Emily Plihal
Local Journalism
Initiative Reporter

Northern Sunrise County is looking for avid outdoor enthusiasts looking to plant more trees to be part of Tree Canada’s new National Greening Program.

“In 2023, an opportunity arose through a partnership with the Alberta Conservation Association (ACA) and has evolved significantly since then,” says Environmental Program Coordinator Katie Bartman.

“While the ALUS program allowed for smaller projects to be executed, the Tree Canada National Greening Program has accelerated the reforestation process considerably.”

The purpose of the National Greening Program is to target areas in need of reforestation or afforestation with mass seedling plantings. Last year, according to Tree Canada, over 2 million trees were planted in five regions: British Columbia, the Prairies, Ontario, Quebec, and the Atlantic.

Tree Canada is actively looking to engage new landowners and partners to support reforestation efforts across the country.

“Amid the recent climate events, safeguarding our natural resources has become more crucial than ever,” explains Bartman.

“In the region, many individuals have witnessed their trees succumbing to various stressors like drought, insects, and wildfires. Reforesting or afforesting the land serves as a great solution,” she adds.

Bartman explains for some landowners the idea of planting trees on a small or large scale can feel daunting. She says landowners benefit from Tree Canada’s wealth of experience in project design, skilled staff and forestry specialists, collaborations with conservation groups, as well as financial assistance.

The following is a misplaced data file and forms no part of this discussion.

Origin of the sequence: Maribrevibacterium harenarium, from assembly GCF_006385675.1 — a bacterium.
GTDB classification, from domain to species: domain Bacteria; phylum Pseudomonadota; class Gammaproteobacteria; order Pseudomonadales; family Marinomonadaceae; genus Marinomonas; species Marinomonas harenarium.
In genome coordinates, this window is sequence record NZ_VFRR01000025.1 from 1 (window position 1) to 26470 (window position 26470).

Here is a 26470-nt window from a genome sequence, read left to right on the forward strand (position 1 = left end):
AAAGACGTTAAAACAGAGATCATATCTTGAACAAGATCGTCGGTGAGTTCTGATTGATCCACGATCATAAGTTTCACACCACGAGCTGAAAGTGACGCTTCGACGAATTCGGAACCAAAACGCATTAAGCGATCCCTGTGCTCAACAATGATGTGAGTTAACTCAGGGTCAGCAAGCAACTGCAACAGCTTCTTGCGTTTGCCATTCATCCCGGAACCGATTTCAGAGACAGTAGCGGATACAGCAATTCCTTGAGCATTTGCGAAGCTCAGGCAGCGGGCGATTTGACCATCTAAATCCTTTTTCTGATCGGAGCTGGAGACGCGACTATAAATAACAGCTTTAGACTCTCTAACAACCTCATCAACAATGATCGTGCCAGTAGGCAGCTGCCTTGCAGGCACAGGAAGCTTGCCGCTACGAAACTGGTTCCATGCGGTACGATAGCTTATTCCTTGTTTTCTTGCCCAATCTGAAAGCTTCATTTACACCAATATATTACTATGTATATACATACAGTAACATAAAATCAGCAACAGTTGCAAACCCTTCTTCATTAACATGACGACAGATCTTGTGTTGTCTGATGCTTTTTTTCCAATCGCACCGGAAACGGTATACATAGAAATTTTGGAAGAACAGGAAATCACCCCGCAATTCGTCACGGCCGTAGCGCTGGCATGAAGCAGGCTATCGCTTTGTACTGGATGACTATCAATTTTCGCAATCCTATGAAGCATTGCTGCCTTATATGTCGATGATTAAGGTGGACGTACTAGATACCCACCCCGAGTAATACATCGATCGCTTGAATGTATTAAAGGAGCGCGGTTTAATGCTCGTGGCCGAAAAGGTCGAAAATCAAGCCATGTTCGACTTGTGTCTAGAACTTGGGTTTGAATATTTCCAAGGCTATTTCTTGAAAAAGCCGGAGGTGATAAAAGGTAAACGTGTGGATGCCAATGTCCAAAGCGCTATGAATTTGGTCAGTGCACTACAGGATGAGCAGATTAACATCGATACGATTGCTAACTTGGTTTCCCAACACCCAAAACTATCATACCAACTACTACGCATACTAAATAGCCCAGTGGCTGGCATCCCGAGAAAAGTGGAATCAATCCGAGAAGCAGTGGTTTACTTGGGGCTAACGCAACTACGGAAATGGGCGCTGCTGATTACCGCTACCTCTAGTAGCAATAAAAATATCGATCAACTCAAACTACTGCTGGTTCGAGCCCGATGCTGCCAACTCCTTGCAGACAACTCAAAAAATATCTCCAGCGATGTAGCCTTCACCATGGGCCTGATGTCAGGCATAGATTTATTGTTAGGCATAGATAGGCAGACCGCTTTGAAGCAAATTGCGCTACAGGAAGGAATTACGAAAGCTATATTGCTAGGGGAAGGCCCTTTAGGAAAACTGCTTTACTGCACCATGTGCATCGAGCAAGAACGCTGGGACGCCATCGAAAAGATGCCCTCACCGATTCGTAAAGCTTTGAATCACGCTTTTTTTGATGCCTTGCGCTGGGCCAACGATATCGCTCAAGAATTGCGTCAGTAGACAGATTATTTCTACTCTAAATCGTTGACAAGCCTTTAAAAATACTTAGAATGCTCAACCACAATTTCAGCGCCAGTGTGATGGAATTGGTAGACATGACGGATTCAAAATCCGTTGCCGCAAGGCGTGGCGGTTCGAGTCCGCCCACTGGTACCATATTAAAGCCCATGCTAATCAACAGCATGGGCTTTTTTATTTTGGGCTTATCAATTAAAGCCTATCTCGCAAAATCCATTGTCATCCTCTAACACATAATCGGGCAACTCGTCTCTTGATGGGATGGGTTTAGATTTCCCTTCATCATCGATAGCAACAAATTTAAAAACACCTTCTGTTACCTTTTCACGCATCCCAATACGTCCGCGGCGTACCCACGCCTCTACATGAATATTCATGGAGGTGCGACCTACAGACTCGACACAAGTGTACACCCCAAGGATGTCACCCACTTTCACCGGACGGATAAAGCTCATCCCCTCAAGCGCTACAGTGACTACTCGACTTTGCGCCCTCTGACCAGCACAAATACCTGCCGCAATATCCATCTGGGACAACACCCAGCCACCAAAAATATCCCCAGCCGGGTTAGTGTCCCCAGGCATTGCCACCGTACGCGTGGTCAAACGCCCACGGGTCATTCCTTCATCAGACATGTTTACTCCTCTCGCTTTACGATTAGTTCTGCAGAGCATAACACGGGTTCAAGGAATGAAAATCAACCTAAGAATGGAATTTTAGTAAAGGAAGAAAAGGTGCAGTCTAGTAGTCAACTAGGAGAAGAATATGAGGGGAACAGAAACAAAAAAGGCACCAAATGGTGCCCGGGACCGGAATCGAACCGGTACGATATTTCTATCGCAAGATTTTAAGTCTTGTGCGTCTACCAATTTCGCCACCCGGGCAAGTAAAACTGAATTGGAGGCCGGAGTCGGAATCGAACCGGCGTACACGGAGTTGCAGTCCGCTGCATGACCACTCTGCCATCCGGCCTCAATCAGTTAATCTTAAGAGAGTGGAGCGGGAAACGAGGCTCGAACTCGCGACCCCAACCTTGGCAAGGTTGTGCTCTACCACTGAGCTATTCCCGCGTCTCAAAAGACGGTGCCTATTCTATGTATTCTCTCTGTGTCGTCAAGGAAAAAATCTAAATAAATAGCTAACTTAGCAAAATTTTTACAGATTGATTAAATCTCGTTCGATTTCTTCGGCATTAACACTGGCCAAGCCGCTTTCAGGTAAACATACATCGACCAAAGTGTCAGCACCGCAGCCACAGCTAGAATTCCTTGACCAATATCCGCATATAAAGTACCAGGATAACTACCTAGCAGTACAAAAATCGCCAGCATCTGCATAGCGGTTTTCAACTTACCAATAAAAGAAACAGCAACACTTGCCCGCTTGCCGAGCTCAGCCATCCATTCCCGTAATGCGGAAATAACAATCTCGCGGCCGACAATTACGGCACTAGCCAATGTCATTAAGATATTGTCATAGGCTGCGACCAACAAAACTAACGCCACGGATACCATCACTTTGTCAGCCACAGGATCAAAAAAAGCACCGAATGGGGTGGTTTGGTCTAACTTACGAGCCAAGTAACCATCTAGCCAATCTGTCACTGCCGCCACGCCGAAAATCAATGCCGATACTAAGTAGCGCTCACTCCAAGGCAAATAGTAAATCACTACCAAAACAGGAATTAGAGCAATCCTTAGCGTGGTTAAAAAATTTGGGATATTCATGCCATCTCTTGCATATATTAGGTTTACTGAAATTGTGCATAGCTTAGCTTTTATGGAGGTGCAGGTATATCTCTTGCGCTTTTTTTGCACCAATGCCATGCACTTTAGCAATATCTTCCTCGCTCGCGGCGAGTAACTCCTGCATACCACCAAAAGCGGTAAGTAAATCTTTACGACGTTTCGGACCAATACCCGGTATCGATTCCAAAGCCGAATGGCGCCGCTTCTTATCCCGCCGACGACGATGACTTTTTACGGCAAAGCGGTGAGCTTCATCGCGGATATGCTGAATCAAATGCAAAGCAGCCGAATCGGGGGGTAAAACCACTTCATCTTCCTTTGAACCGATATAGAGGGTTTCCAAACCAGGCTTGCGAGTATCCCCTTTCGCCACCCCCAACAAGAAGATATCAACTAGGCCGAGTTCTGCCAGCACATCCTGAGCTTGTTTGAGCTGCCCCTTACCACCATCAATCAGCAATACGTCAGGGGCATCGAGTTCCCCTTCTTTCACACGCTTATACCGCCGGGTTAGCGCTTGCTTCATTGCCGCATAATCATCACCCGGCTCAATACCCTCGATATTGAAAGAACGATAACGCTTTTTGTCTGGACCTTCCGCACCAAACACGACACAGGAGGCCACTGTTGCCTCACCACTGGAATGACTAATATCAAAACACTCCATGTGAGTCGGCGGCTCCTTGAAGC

Tree Canada is looking for a minimum planting area for the National Greening Program project of four hectares, or a minimum of 8,000 seedlings.

The landowner will only need to grant access to their land to forestry professionals for the purpose of surveying the site and developing a planting plan. Access must also be provided to facilitate the completion of the planting process.

Tree Canada also conducts survival assessments to measure the success of plantings and determine maintenance requirements. Sampling is done in the first, second and fifth years after planting. If tree survival falls below an industry standard threshold, Tree Canada will replant the site at its own cost. Survival assessments are conducted by third party assessors, a registered professional forester, forestry technician, or an equivalent qualified professional.

In addition to the survival assessments, an assessor will perform an audit within 30 days of the planting to ensure the desired quality standards are achieved.

“All these projects, regardless of their scale, have a substantial positive impact on the region and future generations,” explains Bartman.

“By implementing sustainable practices and promoting environmental stewardship, we ensure that our natural heritage remains intact for years to come,” she adds.

“Community involvement and education are key components in this endeavour, as they foster a collective sense of responsibility and pride.”